Relationship of anti-lewis x and anti-lewis y antibodies in serum samples from gastric cancer and chronic gastritis patients to helicobacter pylori-mediated autoimmunity
Heneghan, M. A.
McCarthy, C. F.
Moran, A. P.
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Heneghan, M. A. McCarthy, C. F.; Janulaityte, D.; Moran, A. P. (2001). Relationship of anti-lewis x and anti-lewis y antibodies in serum samples from gastric cancer and chronic gastritis patients to helicobacter pylori-mediated autoimmunity. Infection and Immunity 69 (8), 4774-4781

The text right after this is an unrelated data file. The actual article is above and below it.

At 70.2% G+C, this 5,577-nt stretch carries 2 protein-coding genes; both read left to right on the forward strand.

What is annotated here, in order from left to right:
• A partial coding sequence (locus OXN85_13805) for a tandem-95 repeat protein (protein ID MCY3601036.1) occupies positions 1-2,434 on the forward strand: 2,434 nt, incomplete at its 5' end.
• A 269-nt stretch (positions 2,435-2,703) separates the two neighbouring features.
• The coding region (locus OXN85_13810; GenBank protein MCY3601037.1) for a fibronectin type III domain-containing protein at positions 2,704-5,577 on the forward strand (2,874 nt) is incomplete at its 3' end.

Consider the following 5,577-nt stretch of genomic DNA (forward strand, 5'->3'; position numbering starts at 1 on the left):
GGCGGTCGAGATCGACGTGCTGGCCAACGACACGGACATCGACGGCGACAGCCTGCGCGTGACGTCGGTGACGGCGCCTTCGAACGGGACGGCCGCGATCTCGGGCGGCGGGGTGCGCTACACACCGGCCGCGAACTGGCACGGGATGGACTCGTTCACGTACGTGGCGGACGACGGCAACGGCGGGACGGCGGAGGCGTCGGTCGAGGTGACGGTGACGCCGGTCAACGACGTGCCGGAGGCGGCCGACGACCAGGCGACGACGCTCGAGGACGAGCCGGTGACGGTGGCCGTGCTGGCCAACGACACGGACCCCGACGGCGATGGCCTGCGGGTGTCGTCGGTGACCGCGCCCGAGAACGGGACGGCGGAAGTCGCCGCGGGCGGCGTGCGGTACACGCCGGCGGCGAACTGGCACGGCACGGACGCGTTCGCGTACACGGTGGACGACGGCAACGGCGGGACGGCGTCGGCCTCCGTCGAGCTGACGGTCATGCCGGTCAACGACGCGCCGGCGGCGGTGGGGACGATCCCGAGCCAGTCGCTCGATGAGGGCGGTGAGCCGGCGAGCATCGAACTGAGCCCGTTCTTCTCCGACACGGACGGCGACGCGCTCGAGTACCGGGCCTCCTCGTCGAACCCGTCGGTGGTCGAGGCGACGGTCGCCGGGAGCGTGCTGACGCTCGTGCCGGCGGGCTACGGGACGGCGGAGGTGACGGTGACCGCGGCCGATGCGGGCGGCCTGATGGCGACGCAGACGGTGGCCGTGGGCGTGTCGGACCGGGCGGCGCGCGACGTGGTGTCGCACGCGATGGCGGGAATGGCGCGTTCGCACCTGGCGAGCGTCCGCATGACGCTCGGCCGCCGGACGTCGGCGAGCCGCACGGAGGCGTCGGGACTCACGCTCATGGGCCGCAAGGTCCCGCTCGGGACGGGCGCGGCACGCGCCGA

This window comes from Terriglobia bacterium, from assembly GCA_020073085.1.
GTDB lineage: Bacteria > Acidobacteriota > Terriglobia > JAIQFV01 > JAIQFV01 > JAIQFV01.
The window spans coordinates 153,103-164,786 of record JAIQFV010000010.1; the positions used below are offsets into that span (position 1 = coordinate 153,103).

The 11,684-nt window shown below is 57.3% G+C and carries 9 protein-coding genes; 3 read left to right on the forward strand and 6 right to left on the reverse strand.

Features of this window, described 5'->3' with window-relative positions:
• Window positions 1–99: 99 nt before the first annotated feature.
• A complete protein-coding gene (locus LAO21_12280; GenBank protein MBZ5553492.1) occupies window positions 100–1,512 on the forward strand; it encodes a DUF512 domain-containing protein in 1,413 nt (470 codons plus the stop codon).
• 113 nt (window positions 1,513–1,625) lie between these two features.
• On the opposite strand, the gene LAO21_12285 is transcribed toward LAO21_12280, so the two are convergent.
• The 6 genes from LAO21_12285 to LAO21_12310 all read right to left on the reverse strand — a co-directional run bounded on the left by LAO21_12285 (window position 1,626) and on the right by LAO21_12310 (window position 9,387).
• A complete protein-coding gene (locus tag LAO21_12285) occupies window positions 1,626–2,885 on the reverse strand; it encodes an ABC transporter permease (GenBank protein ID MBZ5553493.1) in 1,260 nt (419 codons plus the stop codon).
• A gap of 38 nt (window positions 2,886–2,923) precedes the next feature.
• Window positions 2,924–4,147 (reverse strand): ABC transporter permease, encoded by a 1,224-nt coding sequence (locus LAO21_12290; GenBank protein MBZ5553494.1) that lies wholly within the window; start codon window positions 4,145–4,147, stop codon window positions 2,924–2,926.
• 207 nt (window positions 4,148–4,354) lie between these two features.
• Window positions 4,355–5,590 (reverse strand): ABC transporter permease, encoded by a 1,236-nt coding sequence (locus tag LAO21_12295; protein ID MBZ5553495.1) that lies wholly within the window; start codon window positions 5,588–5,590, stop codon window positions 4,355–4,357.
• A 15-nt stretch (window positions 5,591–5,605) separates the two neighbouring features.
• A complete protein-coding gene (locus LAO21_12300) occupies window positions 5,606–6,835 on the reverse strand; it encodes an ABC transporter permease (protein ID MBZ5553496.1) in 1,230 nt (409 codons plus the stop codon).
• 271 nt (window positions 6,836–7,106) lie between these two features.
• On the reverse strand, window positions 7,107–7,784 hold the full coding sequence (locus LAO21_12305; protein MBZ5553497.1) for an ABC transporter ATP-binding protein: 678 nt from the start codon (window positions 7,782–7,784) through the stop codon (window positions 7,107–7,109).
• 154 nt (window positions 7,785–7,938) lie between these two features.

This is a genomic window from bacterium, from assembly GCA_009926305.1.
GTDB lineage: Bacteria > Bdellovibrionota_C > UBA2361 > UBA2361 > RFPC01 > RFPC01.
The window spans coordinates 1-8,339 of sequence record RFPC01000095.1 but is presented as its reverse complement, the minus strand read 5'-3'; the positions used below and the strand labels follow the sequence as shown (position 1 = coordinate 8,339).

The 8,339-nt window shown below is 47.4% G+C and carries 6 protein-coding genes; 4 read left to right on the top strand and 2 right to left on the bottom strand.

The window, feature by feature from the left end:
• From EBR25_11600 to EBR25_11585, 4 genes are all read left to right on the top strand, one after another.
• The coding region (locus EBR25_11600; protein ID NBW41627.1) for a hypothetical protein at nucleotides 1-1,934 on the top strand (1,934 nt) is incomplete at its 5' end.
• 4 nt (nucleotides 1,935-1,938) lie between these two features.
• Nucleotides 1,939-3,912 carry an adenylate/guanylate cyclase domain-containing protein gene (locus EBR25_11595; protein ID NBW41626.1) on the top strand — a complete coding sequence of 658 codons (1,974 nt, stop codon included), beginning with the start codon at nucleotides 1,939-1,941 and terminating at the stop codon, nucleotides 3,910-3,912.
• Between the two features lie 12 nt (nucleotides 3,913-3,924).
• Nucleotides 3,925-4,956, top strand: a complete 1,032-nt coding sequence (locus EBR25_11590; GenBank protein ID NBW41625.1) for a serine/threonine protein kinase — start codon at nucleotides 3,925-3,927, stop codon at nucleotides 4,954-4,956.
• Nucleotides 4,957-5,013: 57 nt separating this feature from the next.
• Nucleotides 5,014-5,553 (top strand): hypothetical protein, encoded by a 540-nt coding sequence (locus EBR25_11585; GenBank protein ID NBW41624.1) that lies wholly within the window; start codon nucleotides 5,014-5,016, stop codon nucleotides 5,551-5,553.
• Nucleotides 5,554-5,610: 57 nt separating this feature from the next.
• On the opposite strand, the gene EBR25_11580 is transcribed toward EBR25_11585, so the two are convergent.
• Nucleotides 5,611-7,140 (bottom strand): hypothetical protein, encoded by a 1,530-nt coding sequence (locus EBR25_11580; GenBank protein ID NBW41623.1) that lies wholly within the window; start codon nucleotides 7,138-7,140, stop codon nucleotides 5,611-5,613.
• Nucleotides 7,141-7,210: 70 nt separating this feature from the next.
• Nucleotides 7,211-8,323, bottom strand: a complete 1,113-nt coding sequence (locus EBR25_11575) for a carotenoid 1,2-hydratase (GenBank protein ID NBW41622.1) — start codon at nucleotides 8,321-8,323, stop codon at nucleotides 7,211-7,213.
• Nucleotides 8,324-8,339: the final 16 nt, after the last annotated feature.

Lewis (Le) antigens have been implicated in the pathogenesis of atrophic gastritis and gastric cancer in the setting of Helicobacter pylori infection, and H. pylori-induced anti-Le antibodies have been described that cross-react with the gastric mucosa of both mice and humans. The aim of this study was to examine the presence of anti-Le antibodies in patients with H. pylori infection and gastric cancer and to examine the relationships between anti-Le antibody production, bacterial Le expression, gastric histopathology, and host Le erythrocyte phenotype. Anti-Le antibody production and H. pylori Le expression were determined by enzyme-linked immunosorbent assay, erythrocyte Le phenotype was examined by agglutination assays, and histology was scored blindly. Significant levels of anti-Le(x) antibody (P < 0.0001, T = 76.4, DF = 5) and anti-Ley antibody (P < 0.0001, T = 73.05, DF = 5) were found in the sera of patients with gastric cancer and other H. pylori-associated pathology compared with H. pylori-negative controls. Following incubation of patient sera with synthetic Le glycoconjugates, anti-Le(x) and -Le(y) autoantibody binding was abolished. The degree of the anti-Le(x) and -Le(y) antibody response was unrelated to the host Le phenotype but was significantly associated with the bacterial expression of Le(x) (r = 0.863, r(2) = 0.745, P < 0.0001) and Ley (r = 0.796, r(2) = 0.634, P < 0.0001), respectively. Collectively, these data suggest that anti-Le antibodies are present in most patients with H. pylori infection, including those with gastric cancer, that variability exists in the strength of the anti-Le response, and that this response is independent of the host Le phenotype but related to the bacterial Le phenotype.